Scotland's first dementia-friendly park is launched in Stirling

A year-long Paths for All project to make a much-loved outdoor space Scotland's first dementia-friendly park has become a reality.

Kings Park in Stirling launched as Scotland's first dementia friendly park
Kings Park in Stirling launched as Scotland's first dementia friendly park

Kings Park in Stirling was transformed to allow those living with dementia the chance to enjoy and feel safe in outdoor spaces.

Changes made to the park included new benches in locations where people could enjoy the views, a handrail for steep slopes, and appropriate signage to and within the toilets.

Maureen Watt MSP, Minister for Mental Health, officially opened the park in June at an event to recognise its new Dementia-friendly status.

And she praised the work that had been carried out by Paths for All and its partners. She said:

Making our parks and public spaces more inclusive for people living with dementia to improve their physical, social and mental health is so important.

There has been a lot of work in recent years across Scotland to build dementia friendly and dementia enabled communities, through local partnerships and committed grass-roots work, and we want to see all communities becoming dementia friendly.

The Kings Park project shows what can be done to help make our communities and green spaces more accessible and inclusive for people with dementia.

Following the local community consultations as well as discussions with people living with dementia, their carers and the Stirling Walking Network, Paths for All identified several ways in which the park could be improved for those with dementia.

Dr Corinne Greasley Adams, Development Officer with Paths for All, who worked with local communities to implement the improvements to Scotland’s first dementia friendly park, said: “This project was an important step for us in working towards our aim of driving improvements in the quality of life, wellbeing, empowerment and inclusion of people living with dementia in Scotland.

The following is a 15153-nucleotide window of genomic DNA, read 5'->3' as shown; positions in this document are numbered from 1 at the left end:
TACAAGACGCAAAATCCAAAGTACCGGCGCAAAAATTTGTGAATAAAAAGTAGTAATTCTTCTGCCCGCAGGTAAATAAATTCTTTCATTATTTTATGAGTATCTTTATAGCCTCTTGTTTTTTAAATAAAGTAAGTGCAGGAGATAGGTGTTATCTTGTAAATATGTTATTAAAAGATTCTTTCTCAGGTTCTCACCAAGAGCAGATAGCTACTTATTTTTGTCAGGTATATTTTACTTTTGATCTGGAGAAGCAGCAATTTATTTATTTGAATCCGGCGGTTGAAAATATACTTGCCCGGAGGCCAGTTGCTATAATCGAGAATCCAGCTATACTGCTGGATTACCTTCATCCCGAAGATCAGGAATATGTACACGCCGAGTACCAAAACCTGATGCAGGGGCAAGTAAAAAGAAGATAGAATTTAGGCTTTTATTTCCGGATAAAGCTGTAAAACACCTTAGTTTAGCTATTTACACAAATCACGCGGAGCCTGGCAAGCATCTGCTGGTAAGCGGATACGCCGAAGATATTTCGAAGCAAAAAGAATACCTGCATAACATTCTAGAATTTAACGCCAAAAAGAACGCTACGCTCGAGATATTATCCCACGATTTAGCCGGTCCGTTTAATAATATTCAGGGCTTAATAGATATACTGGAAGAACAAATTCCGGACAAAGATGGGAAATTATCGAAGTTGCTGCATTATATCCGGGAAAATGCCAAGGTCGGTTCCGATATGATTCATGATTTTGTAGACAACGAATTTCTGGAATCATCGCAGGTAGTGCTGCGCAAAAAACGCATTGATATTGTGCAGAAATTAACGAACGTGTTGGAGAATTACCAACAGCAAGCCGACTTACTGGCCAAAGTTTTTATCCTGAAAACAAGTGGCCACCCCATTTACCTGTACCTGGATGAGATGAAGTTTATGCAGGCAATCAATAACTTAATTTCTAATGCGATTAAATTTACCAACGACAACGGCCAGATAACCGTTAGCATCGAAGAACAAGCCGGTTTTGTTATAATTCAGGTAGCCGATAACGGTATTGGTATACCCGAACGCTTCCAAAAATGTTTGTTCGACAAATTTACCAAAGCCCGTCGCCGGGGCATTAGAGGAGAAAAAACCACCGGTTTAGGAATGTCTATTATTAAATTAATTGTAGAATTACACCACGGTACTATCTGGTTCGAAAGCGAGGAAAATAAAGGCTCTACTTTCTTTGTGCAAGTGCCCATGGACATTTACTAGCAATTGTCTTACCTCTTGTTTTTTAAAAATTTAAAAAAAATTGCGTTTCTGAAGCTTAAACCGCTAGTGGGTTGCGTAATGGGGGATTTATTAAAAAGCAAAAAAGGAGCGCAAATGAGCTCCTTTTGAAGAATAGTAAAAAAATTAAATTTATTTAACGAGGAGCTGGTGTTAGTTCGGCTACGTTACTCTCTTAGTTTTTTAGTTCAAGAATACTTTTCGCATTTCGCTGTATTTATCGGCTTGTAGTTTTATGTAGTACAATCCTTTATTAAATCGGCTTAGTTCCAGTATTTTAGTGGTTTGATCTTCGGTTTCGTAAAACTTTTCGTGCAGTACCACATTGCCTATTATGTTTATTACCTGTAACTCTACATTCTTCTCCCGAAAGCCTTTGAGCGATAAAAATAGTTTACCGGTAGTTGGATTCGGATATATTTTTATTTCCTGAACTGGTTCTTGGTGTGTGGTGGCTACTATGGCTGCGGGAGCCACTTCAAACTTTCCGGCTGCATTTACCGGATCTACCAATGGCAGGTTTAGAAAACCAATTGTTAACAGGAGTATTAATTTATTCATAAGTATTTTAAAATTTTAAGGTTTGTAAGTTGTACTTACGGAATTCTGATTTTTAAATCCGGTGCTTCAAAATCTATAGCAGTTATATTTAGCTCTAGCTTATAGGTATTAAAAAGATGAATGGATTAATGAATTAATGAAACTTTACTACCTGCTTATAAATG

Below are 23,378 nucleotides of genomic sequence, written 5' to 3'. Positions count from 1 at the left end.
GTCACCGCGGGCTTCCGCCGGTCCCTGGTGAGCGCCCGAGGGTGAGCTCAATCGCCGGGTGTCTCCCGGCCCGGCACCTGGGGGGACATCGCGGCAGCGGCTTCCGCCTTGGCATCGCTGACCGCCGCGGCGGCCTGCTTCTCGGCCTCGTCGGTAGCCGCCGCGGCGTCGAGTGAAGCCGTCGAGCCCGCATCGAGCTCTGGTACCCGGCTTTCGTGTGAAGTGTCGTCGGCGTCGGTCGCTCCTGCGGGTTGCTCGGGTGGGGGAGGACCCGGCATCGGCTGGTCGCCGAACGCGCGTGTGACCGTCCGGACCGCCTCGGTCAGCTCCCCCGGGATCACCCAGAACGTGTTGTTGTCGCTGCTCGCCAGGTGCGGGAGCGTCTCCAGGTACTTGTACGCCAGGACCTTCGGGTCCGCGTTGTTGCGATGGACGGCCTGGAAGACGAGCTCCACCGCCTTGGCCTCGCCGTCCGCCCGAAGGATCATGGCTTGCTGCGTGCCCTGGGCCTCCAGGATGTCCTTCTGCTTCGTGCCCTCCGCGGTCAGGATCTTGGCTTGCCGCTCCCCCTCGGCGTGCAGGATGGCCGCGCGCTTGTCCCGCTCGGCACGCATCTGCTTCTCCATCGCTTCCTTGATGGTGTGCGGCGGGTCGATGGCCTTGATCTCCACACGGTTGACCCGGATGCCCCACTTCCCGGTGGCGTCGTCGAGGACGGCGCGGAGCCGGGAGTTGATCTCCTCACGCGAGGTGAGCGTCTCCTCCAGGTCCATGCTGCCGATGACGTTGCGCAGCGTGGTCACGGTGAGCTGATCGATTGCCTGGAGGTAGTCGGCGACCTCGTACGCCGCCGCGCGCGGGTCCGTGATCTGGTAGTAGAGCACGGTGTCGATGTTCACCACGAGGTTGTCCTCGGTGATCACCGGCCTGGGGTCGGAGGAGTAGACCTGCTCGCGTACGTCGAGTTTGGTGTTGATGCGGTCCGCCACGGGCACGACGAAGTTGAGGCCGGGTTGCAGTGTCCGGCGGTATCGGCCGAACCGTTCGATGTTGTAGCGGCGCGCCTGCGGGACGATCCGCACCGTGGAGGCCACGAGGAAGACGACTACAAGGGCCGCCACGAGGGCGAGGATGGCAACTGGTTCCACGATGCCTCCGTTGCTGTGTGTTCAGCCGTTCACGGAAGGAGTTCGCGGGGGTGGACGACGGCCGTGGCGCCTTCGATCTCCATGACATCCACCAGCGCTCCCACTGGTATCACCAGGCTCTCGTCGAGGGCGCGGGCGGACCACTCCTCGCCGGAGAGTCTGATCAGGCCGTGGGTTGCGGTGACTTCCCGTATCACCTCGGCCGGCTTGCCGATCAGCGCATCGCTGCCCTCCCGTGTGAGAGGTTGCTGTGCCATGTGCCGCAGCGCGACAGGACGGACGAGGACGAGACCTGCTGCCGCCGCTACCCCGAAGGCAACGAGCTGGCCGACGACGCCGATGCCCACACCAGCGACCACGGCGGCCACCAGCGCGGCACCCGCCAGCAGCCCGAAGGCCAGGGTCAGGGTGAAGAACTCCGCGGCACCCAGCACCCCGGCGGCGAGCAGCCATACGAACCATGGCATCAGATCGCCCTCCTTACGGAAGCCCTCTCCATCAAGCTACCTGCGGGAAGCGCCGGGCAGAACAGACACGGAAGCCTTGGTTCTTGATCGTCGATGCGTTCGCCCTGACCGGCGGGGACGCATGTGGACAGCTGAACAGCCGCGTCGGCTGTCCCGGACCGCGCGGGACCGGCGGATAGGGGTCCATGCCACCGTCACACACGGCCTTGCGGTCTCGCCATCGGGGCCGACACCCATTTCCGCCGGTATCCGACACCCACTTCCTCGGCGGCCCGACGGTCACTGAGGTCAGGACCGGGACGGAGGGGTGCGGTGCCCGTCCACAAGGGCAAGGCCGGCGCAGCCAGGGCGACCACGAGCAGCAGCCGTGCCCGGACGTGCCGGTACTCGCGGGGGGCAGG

“We listened to the local community and were able to respond and make change happen.

“The experience for all visitors to Kings Park will be improved by the installation of a handrail on a steep section of the path, dementia friendly toilet signage and new benches which will provide rest points on long sections of the path.

“With these changes, we hope to spread the message that anybody can enjoy walking activities.”

Additionally, an information leaflet with a map has also been created to assist with wayfinding and decision making before visiting King’s Park.

Last year, Paths for All received £15,000 from The William Grant Foundation in partnership with the Life Changes Trust.

This enabled the dementia friendly walking project to work with people living with dementia and carers to make Kings Park in Stirling more accessible. In March, a further £6000 was accessed through the participatory fund, Your Place Your Priorities, from Stirling Council.

During the Dementia Friendly Kings Park project, further works have been overseen by Stirling Council and the Kings Park Paths Group. This has included resurfacing paths around the perimeter of the park, adding additional signage and the installation of further seating.

People living with dementia benefit from being outdoors and ebing in contact with nature as it can help relieve stress, increase self-esteem, produce vitamin D, and exercises the brain, helping with memory and cognitive functioning.

Even 10 to 15 minutes of daily walking outdoors can improve the overall wellbeing of anyone living with dementia. Physical activity can bring many benefits, such as improved: sleep; physical fitness; confidence; mood; and self-esteem. Being active can help improve memory and slow down mental decline as well as reduce the risk of osteoporosis and stroke.


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